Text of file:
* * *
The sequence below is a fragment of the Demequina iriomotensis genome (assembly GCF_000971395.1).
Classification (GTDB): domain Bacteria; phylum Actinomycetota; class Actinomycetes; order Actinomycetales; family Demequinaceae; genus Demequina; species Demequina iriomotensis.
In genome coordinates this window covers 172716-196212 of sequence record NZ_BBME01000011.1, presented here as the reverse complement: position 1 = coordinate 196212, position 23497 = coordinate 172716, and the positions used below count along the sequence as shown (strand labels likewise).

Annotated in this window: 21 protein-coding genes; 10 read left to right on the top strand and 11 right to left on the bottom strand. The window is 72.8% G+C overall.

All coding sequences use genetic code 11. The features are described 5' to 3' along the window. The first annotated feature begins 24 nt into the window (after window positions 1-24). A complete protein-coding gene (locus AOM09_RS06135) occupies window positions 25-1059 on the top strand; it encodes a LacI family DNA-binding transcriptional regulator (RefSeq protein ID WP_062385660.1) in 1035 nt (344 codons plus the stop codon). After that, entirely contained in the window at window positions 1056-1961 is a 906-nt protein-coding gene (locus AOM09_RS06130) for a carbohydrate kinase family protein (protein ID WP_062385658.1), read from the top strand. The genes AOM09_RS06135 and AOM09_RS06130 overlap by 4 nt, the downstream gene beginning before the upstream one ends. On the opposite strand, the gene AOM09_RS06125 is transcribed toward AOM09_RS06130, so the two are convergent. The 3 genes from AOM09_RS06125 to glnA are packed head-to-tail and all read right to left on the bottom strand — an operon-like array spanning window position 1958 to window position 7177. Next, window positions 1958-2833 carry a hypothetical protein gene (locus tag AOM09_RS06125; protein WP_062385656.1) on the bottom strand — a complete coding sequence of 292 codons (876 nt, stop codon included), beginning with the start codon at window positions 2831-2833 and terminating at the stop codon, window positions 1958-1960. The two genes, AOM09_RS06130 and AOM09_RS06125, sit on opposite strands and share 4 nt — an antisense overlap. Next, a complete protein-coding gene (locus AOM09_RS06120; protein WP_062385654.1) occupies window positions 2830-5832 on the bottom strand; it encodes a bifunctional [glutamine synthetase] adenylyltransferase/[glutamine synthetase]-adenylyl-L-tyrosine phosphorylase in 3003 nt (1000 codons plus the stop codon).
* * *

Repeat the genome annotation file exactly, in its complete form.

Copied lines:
The sequence below is a fragment of the Demequina iriomotensis genome (assembly GCF_000971395.1).
Classification (GTDB): domain Bacteria; phylum Actinomycetota; class Actinomycetes; order Actinomycetales; family Demequinaceae; genus Demequina; species Demequina iriomotensis.
In genome coordinates this window covers 172716-196212 of sequence record NZ_BBME01000011.1, presented here as the reverse complement: position 1 = coordinate 196212, position 23497 = coordinate 172716, and the positions used below count along the sequence as shown (strand labels likewise).

Annotated in this window: 21 protein-coding genes; 10 read left to right on the top strand and 11 right to left on the bottom strand. The window is 72.8% G+C overall.

All coding sequences use genetic code 11. The features are described 5' to 3' along the window. The first annotated feature begins 24 nt into the window (after window positions 1-24). A complete protein-coding gene (locus AOM09_RS06135) occupies window positions 25-1059 on the top strand; it encodes a LacI family DNA-binding transcriptional regulator (RefSeq protein ID WP_062385660.1) in 1035 nt (344 codons plus the stop codon). After that, entirely contained in the window at window positions 1056-1961 is a 906-nt protein-coding gene (locus AOM09_RS06130) for a carbohydrate kinase family protein (protein ID WP_062385658.1), read from the top strand. The genes AOM09_RS06135 and AOM09_RS06130 overlap by 4 nt, the downstream gene beginning before the upstream one ends. On the opposite strand, the gene AOM09_RS06125 is transcribed toward AOM09_RS06130, so the two are convergent. The 3 genes from AOM09_RS06125 to glnA are packed head-to-tail and all read right to left on the bottom strand — an operon-like array spanning window position 1958 to window position 7177. Next, window positions 1958-2833 carry a hypothetical protein gene (locus tag AOM09_RS06125; protein WP_062385656.1) on the bottom strand — a complete coding sequence of 292 codons (876 nt, stop codon included), beginning with the start codon at window positions 2831-2833 and terminating at the stop codon, window positions 1958-1960. The two genes, AOM09_RS06130 and AOM09_RS06125, sit on opposite strands and share 4 nt — an antisense overlap. Next, a complete protein-coding gene (locus AOM09_RS06120; protein WP_062385654.1) occupies window positions 2830-5832 on the bottom strand; it encodes a bifunctional [glutamine synthetase] adenylyltransferase/[glutamine synthetase]-adenylyl-L-tyrosine phosphorylase in 3003 nt (1000 codons plus the stop codon).